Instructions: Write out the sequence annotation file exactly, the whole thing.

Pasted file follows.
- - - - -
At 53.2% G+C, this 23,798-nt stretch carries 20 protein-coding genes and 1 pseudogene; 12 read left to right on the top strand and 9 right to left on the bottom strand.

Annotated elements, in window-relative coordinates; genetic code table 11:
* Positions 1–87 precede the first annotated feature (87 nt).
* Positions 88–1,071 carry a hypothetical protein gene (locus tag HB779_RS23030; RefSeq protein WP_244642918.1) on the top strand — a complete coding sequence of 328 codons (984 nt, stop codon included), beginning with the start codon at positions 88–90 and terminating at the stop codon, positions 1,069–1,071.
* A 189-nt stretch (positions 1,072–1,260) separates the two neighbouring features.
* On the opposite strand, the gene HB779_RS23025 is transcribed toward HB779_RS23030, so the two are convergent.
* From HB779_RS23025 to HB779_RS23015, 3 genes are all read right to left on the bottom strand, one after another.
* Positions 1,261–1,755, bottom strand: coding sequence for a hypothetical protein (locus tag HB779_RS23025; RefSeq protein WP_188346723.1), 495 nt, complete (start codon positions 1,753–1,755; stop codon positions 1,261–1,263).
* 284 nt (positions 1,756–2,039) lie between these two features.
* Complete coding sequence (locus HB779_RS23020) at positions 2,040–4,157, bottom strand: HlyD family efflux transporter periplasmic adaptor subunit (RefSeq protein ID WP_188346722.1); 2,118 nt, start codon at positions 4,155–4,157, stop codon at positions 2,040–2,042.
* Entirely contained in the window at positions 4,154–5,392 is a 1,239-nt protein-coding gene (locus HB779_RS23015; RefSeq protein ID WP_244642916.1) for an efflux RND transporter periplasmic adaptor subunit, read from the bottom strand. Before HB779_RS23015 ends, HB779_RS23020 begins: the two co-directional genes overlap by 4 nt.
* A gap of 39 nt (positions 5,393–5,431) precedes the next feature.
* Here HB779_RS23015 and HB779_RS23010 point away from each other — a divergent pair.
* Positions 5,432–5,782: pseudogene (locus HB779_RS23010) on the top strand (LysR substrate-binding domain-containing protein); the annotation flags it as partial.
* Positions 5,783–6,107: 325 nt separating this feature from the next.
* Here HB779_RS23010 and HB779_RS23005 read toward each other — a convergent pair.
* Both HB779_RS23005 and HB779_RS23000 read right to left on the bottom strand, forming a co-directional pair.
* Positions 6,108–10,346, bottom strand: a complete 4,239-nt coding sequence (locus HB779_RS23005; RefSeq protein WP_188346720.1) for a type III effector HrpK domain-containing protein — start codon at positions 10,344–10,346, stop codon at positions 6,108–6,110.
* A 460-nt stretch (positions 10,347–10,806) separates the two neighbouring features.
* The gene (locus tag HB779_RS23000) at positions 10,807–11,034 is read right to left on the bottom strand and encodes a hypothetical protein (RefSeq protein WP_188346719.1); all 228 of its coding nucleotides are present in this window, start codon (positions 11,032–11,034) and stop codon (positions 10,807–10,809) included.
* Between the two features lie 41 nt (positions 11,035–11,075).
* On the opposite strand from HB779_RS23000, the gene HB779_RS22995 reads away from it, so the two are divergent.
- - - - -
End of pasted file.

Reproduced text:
At 53.2% G+C, this 23,798-nt stretch carries 20 protein-coding genes and 1 pseudogene; 12 read left to right on the top strand and 9 right to left on the bottom strand.

Annotated elements, in window-relative coordinates; genetic code table 11:
* Positions 1–87 precede the first annotated feature (87 nt).
* Positions 88–1,071 carry a hypothetical protein gene (locus tag HB779_RS23030; RefSeq protein WP_244642918.1) on the top strand — a complete coding sequence of 328 codons (984 nt, stop codon included), beginning with the start codon at positions 88–90 and terminating at the stop codon, positions 1,069–1,071.
* A 189-nt stretch (positions 1,072–1,260) separates the two neighbouring features.
* On the opposite strand, the gene HB779_RS23025 is transcribed toward HB779_RS23030, so the two are convergent.
* From HB779_RS23025 to HB779_RS23015, 3 genes are all read right to left on the bottom strand, one after another.
* Positions 1,261–1,755, bottom strand: coding sequence for a hypothetical protein (locus tag HB779_RS23025; RefSeq protein WP_188346723.1), 495 nt, complete (start codon positions 1,753–1,755; stop codon positions 1,261–1,263).
* 284 nt (positions 1,756–2,039) lie between these two features.
* Complete coding sequence (locus HB779_RS23020) at positions 2,040–4,157, bottom strand: HlyD family efflux transporter periplasmic adaptor subunit (RefSeq protein ID WP_188346722.1); 2,118 nt, start codon at positions 4,155–4,157, stop codon at positions 2,040–2,042.
* Entirely contained in the window at positions 4,154–5,392 is a 1,239-nt protein-coding gene (locus HB779_RS23015; RefSeq protein ID WP_244642916.1) for an efflux RND transporter periplasmic adaptor subunit, read from the bottom strand. Before HB779_RS23015 ends, HB779_RS23020 begins: the two co-directional genes overlap by 4 nt.
* A gap of 39 nt (positions 5,393–5,431) precedes the next feature.
* Here HB779_RS23015 and HB779_RS23010 point away from each other — a divergent pair.
* Positions 5,432–5,782: pseudogene (locus HB779_RS23010) on the top strand (LysR substrate-binding domain-containing protein); the annotation flags it as partial.
* Positions 5,783–6,107: 325 nt separating this feature from the next.
* Here HB779_RS23010 and HB779_RS23005 read toward each other — a convergent pair.
* Both HB779_RS23005 and HB779_RS23000 read right to left on the bottom strand, forming a co-directional pair.
* Positions 6,108–10,346, bottom strand: a complete 4,239-nt coding sequence (locus HB779_RS23005; RefSeq protein WP_188346720.1) for a type III effector HrpK domain-containing protein — start codon at positions 10,344–10,346, stop codon at positions 6,108–6,110.
* A 460-nt stretch (positions 10,347–10,806) separates the two neighbouring features.
* The gene (locus tag HB779_RS23000) at positions 10,807–11,034 is read right to left on the bottom strand and encodes a hypothetical protein (RefSeq protein WP_188346719.1); all 228 of its coding nucleotides are present in this window, start codon (positions 11,032–11,034) and stop codon (positions 10,807–10,809) included.
* Between the two features lie 41 nt (positions 11,035–11,075).
* On the opposite strand from HB779_RS23000, the gene HB779_RS22995 reads away from it, so the two are divergent.